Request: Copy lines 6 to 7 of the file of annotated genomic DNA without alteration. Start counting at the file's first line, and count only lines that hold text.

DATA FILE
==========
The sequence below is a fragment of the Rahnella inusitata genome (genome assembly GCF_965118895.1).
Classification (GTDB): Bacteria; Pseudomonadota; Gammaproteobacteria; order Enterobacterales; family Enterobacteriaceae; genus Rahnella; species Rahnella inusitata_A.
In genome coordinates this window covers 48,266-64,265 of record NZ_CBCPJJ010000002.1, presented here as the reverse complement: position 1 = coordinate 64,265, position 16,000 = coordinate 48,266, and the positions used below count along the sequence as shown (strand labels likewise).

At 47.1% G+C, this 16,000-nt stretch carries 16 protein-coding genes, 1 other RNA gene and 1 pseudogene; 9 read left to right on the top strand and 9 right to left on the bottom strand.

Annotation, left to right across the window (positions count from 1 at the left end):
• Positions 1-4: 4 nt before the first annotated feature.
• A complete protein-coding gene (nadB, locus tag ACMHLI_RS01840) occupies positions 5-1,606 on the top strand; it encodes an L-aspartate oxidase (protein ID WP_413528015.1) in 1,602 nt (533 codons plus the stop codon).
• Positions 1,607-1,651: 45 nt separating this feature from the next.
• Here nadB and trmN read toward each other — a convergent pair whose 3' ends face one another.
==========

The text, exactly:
• Positions 1-4: 4 nt before the first annotated feature.
• A complete protein-coding gene (nadB, locus tag ACMHLI_RS01840) occupies positions 5-1,606 on the top strand; it encodes an L-aspartate oxidase (protein ID WP_413528015.1) in 1,602 nt (533 codons plus the stop codon).